My wife and her siblings engage in a gift exchange. Each sibling purchases a gift at a pre-set amount, then they draw lots, pick a gift, then open it. Interestingly, the earlier openers then have the option to swap gifts after they have seen what the later opener’s gift is. What is really fascinating to me is how often the gift that was purchased for the exchange winds up back in the hands of the original purchaser. It seems the current strategy is to purchase a gift you yourself would like, then if you don’t get to open that gift, swap for it later. Sort of like the stories of spouses each purchasing a gift for the other that the other then gives back to them. At least you would never be disappointed.

So, what do you think? Should gift giving be ‘efficient’ or is our current culture of swapping generally meaningless gifts the optimal path?

Posted in Economics, Psychology | Leave a comment

New Commandments

Behold, atheists’ new Ten Commandments
http://www.cnn.com/2014/12/19/living/atheist-10-commandments/index.html?hpt=hp_t4

Printed here for your enjoyment:

1. Be open-minded and be willing to alter your beliefs with new evidence.

2. Strive to understand what is most likely to be true, not to believe what you wish to be true.

3. The scientific method is the most reliable way of understanding the natural world.

4. Every person has the right to control of their body.

5. God is not necessary to be a good person or to live a full and meaningful life.

6. Be mindful of the consequences of all your actions and recognize that you must take responsibility for them.

7. Treat others as you would want them to treat you, and can reasonably expect them to want to be treated. Think about their perspective.

8. We have the responsibility to consider others, including future generations.

9. There is no one right way to live.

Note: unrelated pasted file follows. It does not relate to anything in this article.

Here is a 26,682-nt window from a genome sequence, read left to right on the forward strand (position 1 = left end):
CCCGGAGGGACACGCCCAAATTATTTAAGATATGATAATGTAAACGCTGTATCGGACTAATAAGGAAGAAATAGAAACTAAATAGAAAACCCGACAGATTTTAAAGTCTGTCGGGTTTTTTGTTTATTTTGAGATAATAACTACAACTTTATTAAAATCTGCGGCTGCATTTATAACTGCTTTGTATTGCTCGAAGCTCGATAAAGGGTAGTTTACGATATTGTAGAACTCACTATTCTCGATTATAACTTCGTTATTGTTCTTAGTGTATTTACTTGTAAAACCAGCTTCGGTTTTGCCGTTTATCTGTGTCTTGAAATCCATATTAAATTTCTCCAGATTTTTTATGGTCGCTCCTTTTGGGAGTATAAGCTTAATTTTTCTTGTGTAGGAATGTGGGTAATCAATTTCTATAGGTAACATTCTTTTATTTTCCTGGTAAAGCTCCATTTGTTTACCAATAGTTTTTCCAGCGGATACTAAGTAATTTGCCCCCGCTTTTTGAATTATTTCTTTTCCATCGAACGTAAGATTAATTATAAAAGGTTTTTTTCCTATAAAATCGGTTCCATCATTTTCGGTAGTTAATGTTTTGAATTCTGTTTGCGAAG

10. Leave the world a better place than you found it.

I am more of a polytheist than anything else (if you are curious, you can get more here) where I believe all gods have validity. However, I believe that gods were created by humans in the image of humans, which is why all gods tend to be fucked up. I think that if you need to justify doing something you should simply take responsibility for your thoughts/actions, not blame/attribute them to others (be they gods or humans). It wasn’t the voices in your head, it was your head making the decisions. Humans (much as my last post talked about) seem to love to not be personally responsible for anything. I think that is why religion is so popular, it allows one to absolve oneself of responsibility for one’s life/actions. Anyway, I kind of like these ‘commandments’ and thought I would pass them along to my reader(s).

Posted in Psychology, Religion, Society | Leave a comment

Why can’t we all just get along?

Another rambling rant I have been thinking about for a couple of days…

It is interesting to me how doggedly people hold to their notions. It’s Obama’s fault for everything they dislike, yet he is responsible for nothing they like, or, of course, the exact opposite. Every life is sacred, yet it is perfectly OK to let those lives exist in squalor and to blame the teenage parents for having sex. No government it the best thing ever, except when we need some government (it is almost laughable to hear some of my relatives complain endlessly about government, yet insist it is some existential right to own property and have a government enforce that ownership). Naturally there is their opposite, where endless government is the panacea to every possible problem, ignoring the situations where letting the market decide really has been shown to be the best course of action.